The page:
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Food

Tarting it up: Rhubarb adds flavor to spring

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If you’ve never indulged in rhubarb, this year you should: High in vitamins C and K (which plays an important role in bone health), and a good source of dietary fiber, it provides a pretty nutritious bang for your buck. Rhubarb also is one of nature’s top plant sources of bone-building calcium and is extremely low in calories (less than 30 calories per cup raw) — though you’ll probably end up using at least some sugar (and in some cases A LOT of sweetener) when cooking with it.

Rhubarb has long been known as “pie plant” for a reason. Too sour to eat out of hand, it’s typically paired with fruits such as strawberries or raspberries and lots of sugar to make sweet treats such as cakes, pies, breads, ice cream and jam.

But rhubarb lends itself pretty deliciously to savory dishes, too, as the chicken and shrimp recipes below confirm. If you’re the kind of person who loves veggies preserved in brine, you’ll be delighted to learn rhubarb tastes great pickled.


Beers to You: Experiencing Delirium Tremens and liking it

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Watch out for those pink elephants.

The name is a tongue-in-cheek warning, too.

The outside story: HarborMarket returns to summer venue this week

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Fresh, locally grown aparagus. That’s just one of the headliners of opening day, summer season, at Kenosha’s HarborMarket.

This Saturday, the now all-year local market moves from its winter digs at the Rhode Center for the Arts to the lakefront along Second Avenue between 54th and 56th streets and along Place de Douai by the marina. It will be the 13th season of Kenosha’s European-style farmers’ market.

If your mom fancies something fancy, consider a tea party

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Some moms want a spa day. Some moms crave chocolate. And some moms just want a little fancy pampering.

If your mom falls into that last category, consider throwing her a tea party this Mother’s Day. And it’s so much easier than it sounds. Brew up some of her favorite teas. Purchase some high-quality sweets — some beautiful candies and chocolates, as well as some delicate cakes, are ideal. True to the tea party theme, everything should be small. So if you can’t find small pastries, get some that are easily cut and divided.

Beers to You: Craft beer big and getting bigger

This is a good time to review where craft brewing stands in America.

Well-stocked selections at all points of sale are indicators of a robust industry, sure, but the Brewers Association’s newest statistics yield a surer measure.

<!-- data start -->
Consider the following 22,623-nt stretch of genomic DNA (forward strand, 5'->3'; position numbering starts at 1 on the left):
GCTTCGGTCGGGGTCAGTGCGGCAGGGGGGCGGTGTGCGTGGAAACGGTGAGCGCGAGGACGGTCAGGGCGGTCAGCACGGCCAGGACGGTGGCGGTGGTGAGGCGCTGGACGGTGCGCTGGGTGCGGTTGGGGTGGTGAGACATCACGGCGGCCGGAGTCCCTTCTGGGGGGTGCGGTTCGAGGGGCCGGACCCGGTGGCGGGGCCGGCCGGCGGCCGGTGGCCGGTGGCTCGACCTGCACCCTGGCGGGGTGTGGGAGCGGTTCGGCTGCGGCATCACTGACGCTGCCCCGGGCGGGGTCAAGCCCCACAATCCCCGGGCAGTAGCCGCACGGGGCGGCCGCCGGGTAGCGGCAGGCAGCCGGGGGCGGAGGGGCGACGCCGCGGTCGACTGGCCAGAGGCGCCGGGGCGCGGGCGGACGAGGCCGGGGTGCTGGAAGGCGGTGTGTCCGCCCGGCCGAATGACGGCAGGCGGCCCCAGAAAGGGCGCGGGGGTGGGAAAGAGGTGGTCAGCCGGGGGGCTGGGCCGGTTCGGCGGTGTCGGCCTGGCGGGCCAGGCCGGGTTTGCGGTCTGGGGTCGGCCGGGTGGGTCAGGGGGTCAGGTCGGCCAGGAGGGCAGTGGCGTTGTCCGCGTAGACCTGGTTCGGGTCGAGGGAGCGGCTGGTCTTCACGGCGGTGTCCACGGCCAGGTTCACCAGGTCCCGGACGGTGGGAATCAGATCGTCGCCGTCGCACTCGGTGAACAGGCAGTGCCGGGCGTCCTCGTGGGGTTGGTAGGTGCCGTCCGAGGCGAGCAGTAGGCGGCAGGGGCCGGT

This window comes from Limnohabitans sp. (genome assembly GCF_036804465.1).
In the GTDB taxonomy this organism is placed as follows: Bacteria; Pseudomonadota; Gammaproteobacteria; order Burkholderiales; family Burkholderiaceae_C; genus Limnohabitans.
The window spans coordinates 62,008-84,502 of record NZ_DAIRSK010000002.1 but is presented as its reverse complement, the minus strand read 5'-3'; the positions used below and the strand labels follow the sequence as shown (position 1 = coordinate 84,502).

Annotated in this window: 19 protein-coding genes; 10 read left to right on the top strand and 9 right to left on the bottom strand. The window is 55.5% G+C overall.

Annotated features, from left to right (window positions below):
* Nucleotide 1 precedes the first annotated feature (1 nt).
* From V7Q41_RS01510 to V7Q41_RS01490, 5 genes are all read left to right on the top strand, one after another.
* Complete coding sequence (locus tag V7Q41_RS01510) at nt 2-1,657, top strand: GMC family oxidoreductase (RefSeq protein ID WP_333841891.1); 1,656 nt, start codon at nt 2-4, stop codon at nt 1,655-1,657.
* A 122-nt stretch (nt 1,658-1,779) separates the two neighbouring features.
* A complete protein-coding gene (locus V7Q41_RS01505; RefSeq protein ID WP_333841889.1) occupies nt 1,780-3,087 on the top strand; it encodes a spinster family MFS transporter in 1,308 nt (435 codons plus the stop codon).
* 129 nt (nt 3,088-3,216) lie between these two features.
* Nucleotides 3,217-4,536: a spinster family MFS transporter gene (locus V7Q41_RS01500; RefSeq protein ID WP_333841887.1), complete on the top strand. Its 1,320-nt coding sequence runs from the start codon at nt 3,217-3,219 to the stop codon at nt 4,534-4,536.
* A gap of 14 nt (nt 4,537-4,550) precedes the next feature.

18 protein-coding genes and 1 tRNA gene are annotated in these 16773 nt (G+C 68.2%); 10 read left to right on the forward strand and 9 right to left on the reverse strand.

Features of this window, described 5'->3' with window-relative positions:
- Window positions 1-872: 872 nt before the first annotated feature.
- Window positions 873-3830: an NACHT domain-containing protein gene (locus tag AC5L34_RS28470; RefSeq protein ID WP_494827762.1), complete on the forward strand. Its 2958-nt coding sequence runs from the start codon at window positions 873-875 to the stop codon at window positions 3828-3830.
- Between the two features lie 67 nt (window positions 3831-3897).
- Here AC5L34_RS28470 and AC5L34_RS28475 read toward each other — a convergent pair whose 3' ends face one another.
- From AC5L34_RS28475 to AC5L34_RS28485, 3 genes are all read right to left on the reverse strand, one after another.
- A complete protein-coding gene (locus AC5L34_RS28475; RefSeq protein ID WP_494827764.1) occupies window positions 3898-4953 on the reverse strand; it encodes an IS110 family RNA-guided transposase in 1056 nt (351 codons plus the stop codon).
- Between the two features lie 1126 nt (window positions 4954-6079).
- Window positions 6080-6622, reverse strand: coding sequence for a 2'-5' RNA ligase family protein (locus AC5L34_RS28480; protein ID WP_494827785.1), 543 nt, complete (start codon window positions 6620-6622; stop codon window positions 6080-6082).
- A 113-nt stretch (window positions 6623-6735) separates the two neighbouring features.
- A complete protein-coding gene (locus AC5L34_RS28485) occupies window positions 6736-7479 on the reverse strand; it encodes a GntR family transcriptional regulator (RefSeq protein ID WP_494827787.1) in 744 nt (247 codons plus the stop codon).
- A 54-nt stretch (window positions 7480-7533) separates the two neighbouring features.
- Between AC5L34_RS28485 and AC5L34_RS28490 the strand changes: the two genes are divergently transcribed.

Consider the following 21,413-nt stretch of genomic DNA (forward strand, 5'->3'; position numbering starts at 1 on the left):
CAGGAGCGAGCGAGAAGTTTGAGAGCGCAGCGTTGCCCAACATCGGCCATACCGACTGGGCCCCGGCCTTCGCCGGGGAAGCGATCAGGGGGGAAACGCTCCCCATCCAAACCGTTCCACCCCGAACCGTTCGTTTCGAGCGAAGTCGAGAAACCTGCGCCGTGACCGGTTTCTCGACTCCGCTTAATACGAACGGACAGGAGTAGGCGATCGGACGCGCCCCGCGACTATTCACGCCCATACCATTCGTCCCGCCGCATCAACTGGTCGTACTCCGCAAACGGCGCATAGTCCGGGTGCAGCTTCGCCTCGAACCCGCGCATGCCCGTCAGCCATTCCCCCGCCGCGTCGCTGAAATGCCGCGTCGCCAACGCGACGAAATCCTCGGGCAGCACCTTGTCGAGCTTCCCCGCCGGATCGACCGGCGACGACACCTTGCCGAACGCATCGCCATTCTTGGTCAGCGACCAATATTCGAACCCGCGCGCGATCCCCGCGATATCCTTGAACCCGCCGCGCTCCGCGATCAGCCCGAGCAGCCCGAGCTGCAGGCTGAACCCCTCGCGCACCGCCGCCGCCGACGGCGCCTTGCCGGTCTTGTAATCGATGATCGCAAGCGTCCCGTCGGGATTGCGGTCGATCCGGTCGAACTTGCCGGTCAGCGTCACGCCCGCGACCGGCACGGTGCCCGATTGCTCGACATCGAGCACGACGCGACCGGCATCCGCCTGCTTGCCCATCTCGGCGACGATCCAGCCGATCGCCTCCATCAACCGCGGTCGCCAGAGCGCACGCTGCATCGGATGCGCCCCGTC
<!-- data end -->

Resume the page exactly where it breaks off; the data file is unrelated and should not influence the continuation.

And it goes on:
Eat green: Sneak some healthy fats into morning muffins

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For me, this has been the year of the avocado.

In addition to using them in all the usual suspects — guacamole, cobb salads and club sandwiches — my family also has been smashing them up on toast (try topping them with tomato slices, prosciutto, a drizzle of olive oil and a sprinkle of sea salt), tucking slices in flatbread wraps and sushi rolls, tossing cubes with tomatoes and balsamic for a quick salad, or using them as a nutritious and tasty topping for egg white omelets.

Onions take center stage in flavorful feast

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It was love at first sight, confirmed at first bite.

Scanning the possibilities for recipes to accompany this feature, many looked like good candidates, but the three that made the final cut turned out to be real winners: focaccia topped with red onions, leek soup and roasted potatoes with shallots.

Get to know your onion varieties

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The expression that person a “knows his (or her) onions,” means that that person knows of what he or she speaks. More literally, it might mean that this person knows a Vidalia from a Bermuda.

Fact No. 1: Onions, and their relatives all belong to the lily family.

The onion: A lily by any other name

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They have so many tasty uses, it makes you just want to cry.

Or maybe that’s just the onions talking.

Beers to You: Enigma is a beer worth figuring out

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Enigma is full of flavors you’ll probably like, but you won’t know why.

Welcome to what will probably be your first sour beer, but there’s some sweetness that’s tantalizing.

Recipe Search

This is a list of recipes that have appeared in the Kenosha News since Jan. 1, 2010. You can search by ingredients, by type of dish, time to prepare or number of people the dish serves.

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